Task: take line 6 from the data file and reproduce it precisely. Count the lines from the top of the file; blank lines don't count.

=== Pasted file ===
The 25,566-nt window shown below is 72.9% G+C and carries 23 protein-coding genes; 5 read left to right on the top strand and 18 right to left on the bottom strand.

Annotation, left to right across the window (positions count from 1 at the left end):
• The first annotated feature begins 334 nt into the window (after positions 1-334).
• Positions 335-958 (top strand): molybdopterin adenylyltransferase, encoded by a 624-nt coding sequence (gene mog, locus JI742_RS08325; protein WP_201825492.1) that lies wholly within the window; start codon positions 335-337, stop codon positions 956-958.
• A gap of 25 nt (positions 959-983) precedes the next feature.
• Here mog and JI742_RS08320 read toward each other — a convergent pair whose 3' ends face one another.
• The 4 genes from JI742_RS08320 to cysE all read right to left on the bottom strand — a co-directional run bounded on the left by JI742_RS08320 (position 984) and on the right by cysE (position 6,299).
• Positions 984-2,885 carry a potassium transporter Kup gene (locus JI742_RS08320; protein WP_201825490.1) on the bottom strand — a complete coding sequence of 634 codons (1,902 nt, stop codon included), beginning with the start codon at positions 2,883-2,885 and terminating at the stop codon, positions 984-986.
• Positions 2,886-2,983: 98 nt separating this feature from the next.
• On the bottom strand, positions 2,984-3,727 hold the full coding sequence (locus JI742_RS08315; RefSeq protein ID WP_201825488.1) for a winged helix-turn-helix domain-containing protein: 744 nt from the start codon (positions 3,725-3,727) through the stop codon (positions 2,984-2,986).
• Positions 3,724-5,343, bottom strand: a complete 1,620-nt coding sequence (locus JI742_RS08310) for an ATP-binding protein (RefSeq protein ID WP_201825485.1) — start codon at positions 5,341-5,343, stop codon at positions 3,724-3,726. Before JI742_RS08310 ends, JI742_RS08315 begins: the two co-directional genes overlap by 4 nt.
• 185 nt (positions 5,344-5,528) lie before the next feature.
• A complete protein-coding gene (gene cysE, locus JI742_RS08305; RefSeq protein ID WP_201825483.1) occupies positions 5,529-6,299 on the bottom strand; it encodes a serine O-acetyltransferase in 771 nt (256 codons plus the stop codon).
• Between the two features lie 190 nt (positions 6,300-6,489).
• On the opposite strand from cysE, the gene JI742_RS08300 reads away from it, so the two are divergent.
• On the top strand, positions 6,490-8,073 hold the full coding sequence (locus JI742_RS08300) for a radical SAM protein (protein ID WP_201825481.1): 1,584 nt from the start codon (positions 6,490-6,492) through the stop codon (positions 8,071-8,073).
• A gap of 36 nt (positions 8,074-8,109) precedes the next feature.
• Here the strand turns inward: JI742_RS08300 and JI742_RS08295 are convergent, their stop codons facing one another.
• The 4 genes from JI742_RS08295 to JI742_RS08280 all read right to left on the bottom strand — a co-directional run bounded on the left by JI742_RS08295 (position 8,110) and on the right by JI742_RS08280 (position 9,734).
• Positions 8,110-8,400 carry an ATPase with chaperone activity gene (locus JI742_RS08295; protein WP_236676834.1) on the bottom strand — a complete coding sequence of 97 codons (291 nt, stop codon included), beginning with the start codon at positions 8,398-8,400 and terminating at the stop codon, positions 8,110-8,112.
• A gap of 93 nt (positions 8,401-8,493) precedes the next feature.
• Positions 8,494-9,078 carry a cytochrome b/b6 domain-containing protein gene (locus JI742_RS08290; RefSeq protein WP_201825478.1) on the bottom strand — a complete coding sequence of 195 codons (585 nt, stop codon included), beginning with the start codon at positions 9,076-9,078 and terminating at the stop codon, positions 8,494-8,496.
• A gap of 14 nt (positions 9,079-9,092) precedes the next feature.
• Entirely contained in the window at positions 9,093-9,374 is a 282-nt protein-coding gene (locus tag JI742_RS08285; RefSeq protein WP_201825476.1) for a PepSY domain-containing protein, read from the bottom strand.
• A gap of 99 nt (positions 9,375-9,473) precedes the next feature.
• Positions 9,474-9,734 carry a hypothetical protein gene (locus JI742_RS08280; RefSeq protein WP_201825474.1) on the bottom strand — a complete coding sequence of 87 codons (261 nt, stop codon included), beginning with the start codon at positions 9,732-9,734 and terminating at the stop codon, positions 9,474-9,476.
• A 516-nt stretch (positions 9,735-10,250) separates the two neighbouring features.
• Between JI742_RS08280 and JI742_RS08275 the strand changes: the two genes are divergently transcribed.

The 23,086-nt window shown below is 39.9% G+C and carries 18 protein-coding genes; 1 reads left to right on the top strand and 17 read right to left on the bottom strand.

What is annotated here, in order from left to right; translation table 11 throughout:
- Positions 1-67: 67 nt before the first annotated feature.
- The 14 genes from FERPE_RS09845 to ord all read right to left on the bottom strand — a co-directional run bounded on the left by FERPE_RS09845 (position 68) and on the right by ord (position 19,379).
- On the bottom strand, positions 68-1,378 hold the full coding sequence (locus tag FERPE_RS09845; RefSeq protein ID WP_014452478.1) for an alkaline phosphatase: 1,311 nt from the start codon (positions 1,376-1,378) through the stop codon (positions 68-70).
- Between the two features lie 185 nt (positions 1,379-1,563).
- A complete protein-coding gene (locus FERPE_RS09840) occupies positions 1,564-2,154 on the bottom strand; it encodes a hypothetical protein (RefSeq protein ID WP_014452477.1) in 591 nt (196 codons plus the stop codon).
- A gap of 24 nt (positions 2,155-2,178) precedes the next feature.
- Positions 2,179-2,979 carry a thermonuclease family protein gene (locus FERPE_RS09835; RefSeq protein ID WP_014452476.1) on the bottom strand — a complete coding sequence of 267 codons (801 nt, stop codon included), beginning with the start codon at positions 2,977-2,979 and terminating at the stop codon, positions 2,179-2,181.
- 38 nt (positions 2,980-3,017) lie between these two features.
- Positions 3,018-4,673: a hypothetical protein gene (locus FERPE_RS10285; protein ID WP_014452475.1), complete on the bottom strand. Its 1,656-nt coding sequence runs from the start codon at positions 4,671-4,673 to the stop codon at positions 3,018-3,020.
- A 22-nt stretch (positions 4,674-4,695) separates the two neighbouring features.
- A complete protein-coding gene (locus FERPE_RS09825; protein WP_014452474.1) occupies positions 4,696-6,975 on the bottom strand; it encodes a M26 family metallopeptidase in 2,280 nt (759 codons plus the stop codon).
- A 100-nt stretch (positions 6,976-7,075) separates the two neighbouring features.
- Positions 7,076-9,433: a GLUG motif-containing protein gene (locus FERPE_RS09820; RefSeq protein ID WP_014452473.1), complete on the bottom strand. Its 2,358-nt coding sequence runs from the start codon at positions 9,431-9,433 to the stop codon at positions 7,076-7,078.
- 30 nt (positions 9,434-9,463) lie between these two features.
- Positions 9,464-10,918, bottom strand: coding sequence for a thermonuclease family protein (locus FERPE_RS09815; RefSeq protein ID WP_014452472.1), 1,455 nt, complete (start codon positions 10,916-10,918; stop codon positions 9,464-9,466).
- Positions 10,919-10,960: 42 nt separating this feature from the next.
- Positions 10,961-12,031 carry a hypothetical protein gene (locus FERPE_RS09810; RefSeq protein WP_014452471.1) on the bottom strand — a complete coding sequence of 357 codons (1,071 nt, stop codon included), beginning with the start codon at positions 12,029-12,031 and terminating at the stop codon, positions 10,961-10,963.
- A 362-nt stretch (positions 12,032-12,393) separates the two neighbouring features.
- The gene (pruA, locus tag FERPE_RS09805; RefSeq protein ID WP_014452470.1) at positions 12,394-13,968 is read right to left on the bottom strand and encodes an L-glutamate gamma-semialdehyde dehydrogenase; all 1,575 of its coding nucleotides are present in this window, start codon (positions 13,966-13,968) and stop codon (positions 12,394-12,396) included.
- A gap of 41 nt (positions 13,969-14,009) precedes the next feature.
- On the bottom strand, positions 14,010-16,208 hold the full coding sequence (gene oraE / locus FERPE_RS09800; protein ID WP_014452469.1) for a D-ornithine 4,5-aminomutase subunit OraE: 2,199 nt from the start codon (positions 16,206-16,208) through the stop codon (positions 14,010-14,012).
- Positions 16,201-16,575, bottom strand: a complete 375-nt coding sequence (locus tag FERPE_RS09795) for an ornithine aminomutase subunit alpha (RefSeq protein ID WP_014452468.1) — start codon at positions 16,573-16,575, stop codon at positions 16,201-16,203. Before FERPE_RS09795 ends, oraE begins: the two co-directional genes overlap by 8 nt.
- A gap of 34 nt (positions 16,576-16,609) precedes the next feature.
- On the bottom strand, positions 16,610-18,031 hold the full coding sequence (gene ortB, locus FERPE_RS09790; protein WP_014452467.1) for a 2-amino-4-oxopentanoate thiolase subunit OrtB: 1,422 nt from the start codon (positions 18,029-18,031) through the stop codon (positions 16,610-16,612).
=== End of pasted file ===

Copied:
• Here mog and JI742_RS08320 read toward each other — a convergent pair whose 3' ends face one another.